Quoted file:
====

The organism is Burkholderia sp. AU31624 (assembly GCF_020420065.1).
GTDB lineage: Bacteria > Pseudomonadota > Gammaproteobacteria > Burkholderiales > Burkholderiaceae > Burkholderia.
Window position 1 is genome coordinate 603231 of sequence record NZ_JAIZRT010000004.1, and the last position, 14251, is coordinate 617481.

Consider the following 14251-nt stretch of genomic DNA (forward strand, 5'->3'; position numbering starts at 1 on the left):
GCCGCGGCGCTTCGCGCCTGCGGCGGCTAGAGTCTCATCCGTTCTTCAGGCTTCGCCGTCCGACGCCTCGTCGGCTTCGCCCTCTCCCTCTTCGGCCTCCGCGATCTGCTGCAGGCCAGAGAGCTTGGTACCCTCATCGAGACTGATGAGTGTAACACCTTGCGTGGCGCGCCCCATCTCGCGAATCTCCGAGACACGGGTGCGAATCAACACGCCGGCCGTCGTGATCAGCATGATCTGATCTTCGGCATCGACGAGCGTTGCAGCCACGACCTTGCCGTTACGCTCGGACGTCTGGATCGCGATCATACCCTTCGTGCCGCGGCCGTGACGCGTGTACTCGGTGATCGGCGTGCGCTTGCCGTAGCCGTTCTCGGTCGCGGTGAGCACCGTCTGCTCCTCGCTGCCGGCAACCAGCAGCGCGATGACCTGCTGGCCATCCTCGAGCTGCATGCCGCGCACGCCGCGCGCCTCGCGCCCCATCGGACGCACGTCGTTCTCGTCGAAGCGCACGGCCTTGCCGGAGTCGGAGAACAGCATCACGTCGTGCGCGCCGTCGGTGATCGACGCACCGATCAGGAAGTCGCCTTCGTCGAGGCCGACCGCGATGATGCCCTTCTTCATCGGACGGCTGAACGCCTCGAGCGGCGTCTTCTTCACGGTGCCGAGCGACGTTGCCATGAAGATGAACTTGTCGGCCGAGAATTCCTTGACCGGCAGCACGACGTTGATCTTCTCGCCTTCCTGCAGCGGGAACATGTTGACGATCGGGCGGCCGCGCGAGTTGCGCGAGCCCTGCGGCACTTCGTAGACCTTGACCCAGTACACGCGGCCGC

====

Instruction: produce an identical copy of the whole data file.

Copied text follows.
The organism is Burkholderia sp. AU31624 (assembly GCF_020420065.1).
GTDB lineage: Bacteria > Pseudomonadota > Gammaproteobacteria > Burkholderiales > Burkholderiaceae > Burkholderia.
Window position 1 is genome coordinate 603231 of sequence record NZ_JAIZRT010000004.1, and the last position, 14251, is coordinate 617481.

Consider the following 14251-nt stretch of genomic DNA (forward strand, 5'->3'; position numbering starts at 1 on the left):
GCCGCGGCGCTTCGCGCCTGCGGCGGCTAGAGTCTCATCCGTTCTTCAGGCTTCGCCGTCCGACGCCTCGTCGGCTTCGCCCTCTCCCTCTTCGGCCTCCGCGATCTGCTGCAGGCCAGAGAGCTTGGTACCCTCATCGAGACTGATGAGTGTAACACCTTGCGTGGCGCGCCCCATCTCGCGAATCTCCGAGACACGGGTGCGAATCAACACGCCGGCCGTCGTGATCAGCATGATCTGATCTTCGGCATCGACGAGCGTTGCAGCCACGACCTTGCCGTTACGCTCGGACGTCTGGATCGCGATCATACCCTTCGTGCCGCGGCCGTGACGCGTGTACTCGGTGATCGGCGTGCGCTTGCCGTAGCCGTTCTCGGTCGCGGTGAGCACCGTCTGCTCCTCGCTGCCGGCAACCAGCAGCGCGATGACCTGCTGGCCATCCTCGAGCTGCATGCCGCGCACGCCGCGCGCCTCGCGCCCCATCGGACGCACGTCGTTCTCGTCGAAGCGCACGGCCTTGCCGGAGTCGGAGAACAGCATCACGTCGTGCGCGCCGTCGGTGATCGACGCACCGATCAGGAAGTCGCCTTCGTCGAGGCCGACCGCGATGATGCCCTTCTTCATCGGACGGCTGAACGCCTCGAGCGGCGTCTTCTTCACGGTGCCGAGCGACGTTGCCATGAAGATGAACTTGTCGGCCGAGAATTCCTTGACCGGCAGCACGACGTTGATCTTCTCGCCTTCCTGCAGCGGGAACATGTTGACGATCGGGCGGCCGCGCGAGTTGCGCGAGCCCTGCGGCACTTCGTAGACCTTGACCCAGTACACGCGGCCGC